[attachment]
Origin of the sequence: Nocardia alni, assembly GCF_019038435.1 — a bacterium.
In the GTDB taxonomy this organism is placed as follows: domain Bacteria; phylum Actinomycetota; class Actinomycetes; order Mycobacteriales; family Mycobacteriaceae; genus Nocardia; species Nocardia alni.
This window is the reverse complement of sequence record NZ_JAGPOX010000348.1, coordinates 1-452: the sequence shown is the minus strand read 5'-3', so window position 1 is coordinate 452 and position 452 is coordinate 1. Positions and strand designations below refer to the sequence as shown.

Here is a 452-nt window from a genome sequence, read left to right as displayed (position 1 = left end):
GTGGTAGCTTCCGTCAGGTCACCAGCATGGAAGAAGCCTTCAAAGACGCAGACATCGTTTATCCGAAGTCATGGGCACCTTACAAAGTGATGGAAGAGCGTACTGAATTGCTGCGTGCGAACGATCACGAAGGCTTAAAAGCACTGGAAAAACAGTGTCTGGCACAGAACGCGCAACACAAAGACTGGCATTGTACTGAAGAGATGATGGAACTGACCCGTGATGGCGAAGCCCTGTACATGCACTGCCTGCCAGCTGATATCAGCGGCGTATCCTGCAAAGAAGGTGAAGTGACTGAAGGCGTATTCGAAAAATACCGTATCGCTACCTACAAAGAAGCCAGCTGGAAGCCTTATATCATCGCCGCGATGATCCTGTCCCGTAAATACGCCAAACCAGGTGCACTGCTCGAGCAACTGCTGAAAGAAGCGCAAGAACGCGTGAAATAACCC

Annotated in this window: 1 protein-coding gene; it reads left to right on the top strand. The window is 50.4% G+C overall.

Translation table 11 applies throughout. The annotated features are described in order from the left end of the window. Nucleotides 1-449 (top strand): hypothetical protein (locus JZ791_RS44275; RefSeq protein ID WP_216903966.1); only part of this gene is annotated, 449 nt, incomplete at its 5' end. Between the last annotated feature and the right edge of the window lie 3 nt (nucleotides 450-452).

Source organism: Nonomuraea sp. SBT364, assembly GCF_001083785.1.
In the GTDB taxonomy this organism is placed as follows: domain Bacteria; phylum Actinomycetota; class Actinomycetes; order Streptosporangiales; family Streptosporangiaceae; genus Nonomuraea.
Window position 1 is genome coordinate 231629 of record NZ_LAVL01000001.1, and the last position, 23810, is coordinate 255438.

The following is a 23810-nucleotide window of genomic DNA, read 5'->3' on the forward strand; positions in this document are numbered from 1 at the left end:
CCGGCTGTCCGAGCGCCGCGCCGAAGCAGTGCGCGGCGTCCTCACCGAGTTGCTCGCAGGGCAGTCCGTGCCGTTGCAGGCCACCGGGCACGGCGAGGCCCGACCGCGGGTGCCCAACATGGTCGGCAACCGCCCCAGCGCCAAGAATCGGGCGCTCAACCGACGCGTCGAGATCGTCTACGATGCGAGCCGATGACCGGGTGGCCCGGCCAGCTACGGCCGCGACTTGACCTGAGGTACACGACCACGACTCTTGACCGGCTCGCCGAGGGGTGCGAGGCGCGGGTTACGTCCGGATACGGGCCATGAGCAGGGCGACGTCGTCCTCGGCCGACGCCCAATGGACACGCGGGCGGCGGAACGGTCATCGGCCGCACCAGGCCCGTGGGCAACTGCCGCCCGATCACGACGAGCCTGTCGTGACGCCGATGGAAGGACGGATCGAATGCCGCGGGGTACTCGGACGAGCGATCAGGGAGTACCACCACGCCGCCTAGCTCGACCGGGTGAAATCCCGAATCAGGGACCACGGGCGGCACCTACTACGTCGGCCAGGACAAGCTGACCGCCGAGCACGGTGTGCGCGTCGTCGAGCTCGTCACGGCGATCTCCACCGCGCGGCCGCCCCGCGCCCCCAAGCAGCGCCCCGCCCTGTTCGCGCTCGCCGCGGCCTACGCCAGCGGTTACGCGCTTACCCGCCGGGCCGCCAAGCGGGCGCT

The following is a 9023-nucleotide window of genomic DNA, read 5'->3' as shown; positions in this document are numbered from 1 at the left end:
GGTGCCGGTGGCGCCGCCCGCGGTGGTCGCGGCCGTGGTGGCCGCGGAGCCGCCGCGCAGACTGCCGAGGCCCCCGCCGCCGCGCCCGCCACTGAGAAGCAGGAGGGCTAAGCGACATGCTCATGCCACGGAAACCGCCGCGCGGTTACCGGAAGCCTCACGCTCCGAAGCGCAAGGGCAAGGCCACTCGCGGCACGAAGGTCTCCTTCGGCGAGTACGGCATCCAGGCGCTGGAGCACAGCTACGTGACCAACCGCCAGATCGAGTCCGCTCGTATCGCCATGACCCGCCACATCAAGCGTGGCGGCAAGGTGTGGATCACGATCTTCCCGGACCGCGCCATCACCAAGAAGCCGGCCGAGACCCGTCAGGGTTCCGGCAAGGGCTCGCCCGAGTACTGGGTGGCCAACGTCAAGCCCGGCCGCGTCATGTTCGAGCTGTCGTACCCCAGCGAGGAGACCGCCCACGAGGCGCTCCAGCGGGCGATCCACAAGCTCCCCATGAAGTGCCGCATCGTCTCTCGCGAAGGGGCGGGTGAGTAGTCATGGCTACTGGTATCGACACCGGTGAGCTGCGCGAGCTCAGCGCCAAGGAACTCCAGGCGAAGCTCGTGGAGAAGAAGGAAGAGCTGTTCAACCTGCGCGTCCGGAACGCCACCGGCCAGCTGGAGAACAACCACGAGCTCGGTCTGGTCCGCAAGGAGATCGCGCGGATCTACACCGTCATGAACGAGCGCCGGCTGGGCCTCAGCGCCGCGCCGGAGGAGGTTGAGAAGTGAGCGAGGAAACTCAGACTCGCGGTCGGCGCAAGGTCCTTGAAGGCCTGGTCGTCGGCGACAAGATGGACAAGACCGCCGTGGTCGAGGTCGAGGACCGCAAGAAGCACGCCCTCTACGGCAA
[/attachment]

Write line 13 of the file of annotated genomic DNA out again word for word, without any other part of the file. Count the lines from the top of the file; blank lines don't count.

The following is a 9023-nucleotide window of genomic DNA, read 5'->3' as shown; positions in this document are numbered from 1 at the left end: